In the second function, which doesn't perturb the first, the deflection center of the alignment coil pair is adjusted to coincide with the plane of the lower aperture 214. The application of another set of Xin and Yin for this function can be used to align the beam into a target below the lower aperture, such as the focus coil shown by 35, but will not change the beam's centering onto the lower aperture.

Those skilled in the art will readily appreciate that this arrangement allows for two separate alignments which in prior art would have required another pair of alignment coils.

The following illustrates a systematic procedure to calibrate the operating parameters in the M matrix above. Those skilled in the art will appreciate that other methods can be used to give equivalent results.

COLUMN CONTROL SETUP

In the preferred embodiment the following screens on the input device 105 to the controller 100 are available to adjust the relevant parameters. The subscripts 1 and 2 refer to the two functions adjusted by the one pair of deflectors--(alignment coils in this example).

(1) upper theta, delta theta (upper coil only powered)

(2) lower theta, delta theta (lower coil only powered)

(3) upper gain x, y (upper coil only powered)

(4) lower gain x, y (lower coil only powered)

(5) height gains, upper/input, lower/input (both coils powered)

(6) delta height1, gain upper/input, lower/input (both coils powered)

(7) height gain2, upper/input, lower/input (both coils powered)

(8) offset delta2, height gain upper/input. lower/input (both coils powered)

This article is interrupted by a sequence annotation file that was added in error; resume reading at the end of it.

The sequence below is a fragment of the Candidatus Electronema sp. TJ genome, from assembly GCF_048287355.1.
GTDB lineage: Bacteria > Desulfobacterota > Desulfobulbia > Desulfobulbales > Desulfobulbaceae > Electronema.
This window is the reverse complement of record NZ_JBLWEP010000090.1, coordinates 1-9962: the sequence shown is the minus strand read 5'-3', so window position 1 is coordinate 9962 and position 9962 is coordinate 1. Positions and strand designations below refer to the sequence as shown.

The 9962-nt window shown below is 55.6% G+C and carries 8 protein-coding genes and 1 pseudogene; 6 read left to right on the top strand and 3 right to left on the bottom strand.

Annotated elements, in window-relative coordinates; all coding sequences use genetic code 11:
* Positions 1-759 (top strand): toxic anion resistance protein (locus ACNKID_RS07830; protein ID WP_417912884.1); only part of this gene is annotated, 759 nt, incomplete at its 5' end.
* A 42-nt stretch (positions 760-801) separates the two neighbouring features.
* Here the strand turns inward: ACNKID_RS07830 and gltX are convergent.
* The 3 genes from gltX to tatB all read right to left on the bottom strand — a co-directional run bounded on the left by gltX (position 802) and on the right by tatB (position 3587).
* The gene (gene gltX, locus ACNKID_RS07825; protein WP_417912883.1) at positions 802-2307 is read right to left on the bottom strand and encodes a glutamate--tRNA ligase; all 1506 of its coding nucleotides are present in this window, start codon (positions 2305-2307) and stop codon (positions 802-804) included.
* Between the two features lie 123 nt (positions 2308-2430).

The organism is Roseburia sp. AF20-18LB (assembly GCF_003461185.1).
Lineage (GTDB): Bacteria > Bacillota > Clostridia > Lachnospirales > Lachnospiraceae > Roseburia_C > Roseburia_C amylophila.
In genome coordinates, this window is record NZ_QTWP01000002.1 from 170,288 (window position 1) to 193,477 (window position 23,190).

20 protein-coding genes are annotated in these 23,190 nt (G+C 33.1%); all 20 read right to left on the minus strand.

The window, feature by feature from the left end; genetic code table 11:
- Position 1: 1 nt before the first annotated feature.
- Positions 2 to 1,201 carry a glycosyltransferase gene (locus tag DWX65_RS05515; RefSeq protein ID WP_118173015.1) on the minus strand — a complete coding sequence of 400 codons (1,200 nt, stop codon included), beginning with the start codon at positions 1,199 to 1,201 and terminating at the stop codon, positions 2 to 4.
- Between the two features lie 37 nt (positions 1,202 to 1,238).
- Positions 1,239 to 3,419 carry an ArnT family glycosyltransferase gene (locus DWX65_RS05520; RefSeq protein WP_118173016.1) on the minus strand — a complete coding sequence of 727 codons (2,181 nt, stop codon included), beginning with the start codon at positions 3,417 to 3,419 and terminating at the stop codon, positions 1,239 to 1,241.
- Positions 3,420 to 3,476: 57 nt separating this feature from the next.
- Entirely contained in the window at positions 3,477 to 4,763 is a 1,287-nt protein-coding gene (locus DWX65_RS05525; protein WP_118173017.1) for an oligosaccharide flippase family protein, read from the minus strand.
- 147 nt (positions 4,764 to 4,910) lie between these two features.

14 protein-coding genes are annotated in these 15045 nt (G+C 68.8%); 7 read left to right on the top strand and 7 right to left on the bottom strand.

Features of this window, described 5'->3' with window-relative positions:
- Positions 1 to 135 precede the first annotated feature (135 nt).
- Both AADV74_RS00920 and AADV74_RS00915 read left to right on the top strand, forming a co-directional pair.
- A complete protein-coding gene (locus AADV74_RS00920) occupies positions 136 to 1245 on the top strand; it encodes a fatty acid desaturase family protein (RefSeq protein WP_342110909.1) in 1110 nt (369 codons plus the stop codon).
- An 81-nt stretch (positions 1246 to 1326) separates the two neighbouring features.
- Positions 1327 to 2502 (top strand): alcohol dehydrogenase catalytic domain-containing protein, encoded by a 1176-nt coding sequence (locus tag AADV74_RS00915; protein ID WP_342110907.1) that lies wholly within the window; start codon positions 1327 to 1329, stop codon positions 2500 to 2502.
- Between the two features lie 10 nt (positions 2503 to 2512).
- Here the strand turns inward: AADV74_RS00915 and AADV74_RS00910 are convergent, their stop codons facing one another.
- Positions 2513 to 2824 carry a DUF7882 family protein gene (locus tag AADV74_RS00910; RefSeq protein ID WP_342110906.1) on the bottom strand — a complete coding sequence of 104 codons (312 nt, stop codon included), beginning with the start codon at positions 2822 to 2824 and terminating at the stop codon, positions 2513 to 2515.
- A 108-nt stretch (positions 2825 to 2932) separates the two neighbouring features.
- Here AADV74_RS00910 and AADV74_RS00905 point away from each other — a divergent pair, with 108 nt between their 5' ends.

Xin1, Yin1, Xin2 and Yin2 are controlled from screens 5-8 too.

As shown above, the first four screens are used by an operator to adjust parameters associated with the upper and lower coils, separately. In practice, the variables associated with the coil not being adjusted (i.e., the lower coil when the rotation of the upper coil is being adjusted) are zeroed in the matrices described earlier. In this context, there is a single Xin, and Yin which operates on the matrix M to adjust the beam's position.

For instance, the matrices reduce to the following, for the first screen: ##EQU7##

When using the last four screens, the two coils are powered together and the 1 and 2 subscripts are used to generate two sets of matrices as discussed earlier. The variables determined from the first four screens are used as input to these new matrices. The following procedure may be used for the system of FIG. 1, in which it is desired to adjust two heights of beam deflection centers.

It is assumed that upper and lower apertures have been properly aligned, i.e., that they are aligned with respect to the target axes.

Upper separate rotation: (FIG. 3, used to determine UR, d-- UR)

a) Scan one axis (Xin or Yin) of upper alignment coil 132, view current on lower aperture as a function of the scan. (FIG. 3a)

Adjust dc offset so scan appears centered.

b) Scan other axis of upper alignment coil, view current on lower aperture as a function of the scan.